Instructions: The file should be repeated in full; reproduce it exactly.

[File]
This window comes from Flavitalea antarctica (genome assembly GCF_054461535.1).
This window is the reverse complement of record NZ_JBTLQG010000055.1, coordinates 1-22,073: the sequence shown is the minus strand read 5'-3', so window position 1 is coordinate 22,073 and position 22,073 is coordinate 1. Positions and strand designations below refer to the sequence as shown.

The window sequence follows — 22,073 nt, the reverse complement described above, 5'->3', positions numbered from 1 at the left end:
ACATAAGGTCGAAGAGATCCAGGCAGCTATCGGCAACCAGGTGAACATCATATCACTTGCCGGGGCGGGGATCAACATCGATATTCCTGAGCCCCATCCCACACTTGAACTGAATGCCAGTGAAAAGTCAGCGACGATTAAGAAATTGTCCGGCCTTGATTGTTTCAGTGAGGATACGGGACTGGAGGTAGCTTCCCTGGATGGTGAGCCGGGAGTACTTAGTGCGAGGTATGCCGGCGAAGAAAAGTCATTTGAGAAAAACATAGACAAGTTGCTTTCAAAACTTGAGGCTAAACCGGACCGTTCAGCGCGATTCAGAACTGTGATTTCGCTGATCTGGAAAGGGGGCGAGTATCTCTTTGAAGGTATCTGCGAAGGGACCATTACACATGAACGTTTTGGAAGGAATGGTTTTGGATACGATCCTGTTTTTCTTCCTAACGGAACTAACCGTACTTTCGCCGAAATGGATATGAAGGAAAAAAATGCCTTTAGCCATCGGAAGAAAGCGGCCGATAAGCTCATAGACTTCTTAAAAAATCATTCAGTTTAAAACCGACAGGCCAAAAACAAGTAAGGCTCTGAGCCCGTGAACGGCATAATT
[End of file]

This window comes from Flavitalea antarctica (genome assembly GCF_054461535.1).
This window is the reverse complement of record NZ_JBTLQG010000055.1, coordinates 1-22,073: the sequence shown is the minus strand read 5'-3', so window position 1 is coordinate 22,073 and position 22,073 is coordinate 1. Positions and strand designations below refer to the sequence as shown.

The window sequence follows — 22,073 nt, the reverse complement described above, 5'->3', positions numbered from 1 at the left end:
ACATAAGGTCGAAGAGATCCAGGCAGCTATCGGCAACCAGGTGAACATCATATCACTTGCCGGGGCGGGGATCAACATCGATATTCCTGAGCCCCATCCCACACTTGAACTGAATGCCAGTGAAAAGTCAGCGACGATTAAGAAATTGTCCGGCCTTGATTGTTTCAGTGAGGATACGGGACTGGAGGTAGCTTCCCTGGATGGTGAGCCGGGAGTACTTAGTGCGAGGTATGCCGGCGAAGAAAAGTCATTTGAGAAAAACATAGACAAGTTGCTTTCAAAACTTGAGGCTAAACCGGACCGTTCAGCGCGATTCAGAACTGTGATTTCGCTGATCTGGAAAGGGGGCGAGTATCTCTTTGAAGGTATCTGCGAAGGGACCATTACACATGAACGTTTTGGAAGGAATGGTTTTGGATACGATCCTGTTTTTCTTCCTAACGGAACTAACCGTACTTTCGCCGAAATGGATATGAAGGAAAAAAATGCCTTTAGCCATCGGAAGAAAGCGGCCGATAAGCTCATAGACTTCTTAAAAAATCATTCAGTTTAAAACCGACAGGCCAAAAACAAGTAAGGCTCTGAGCCCGTGAACGGCATAATT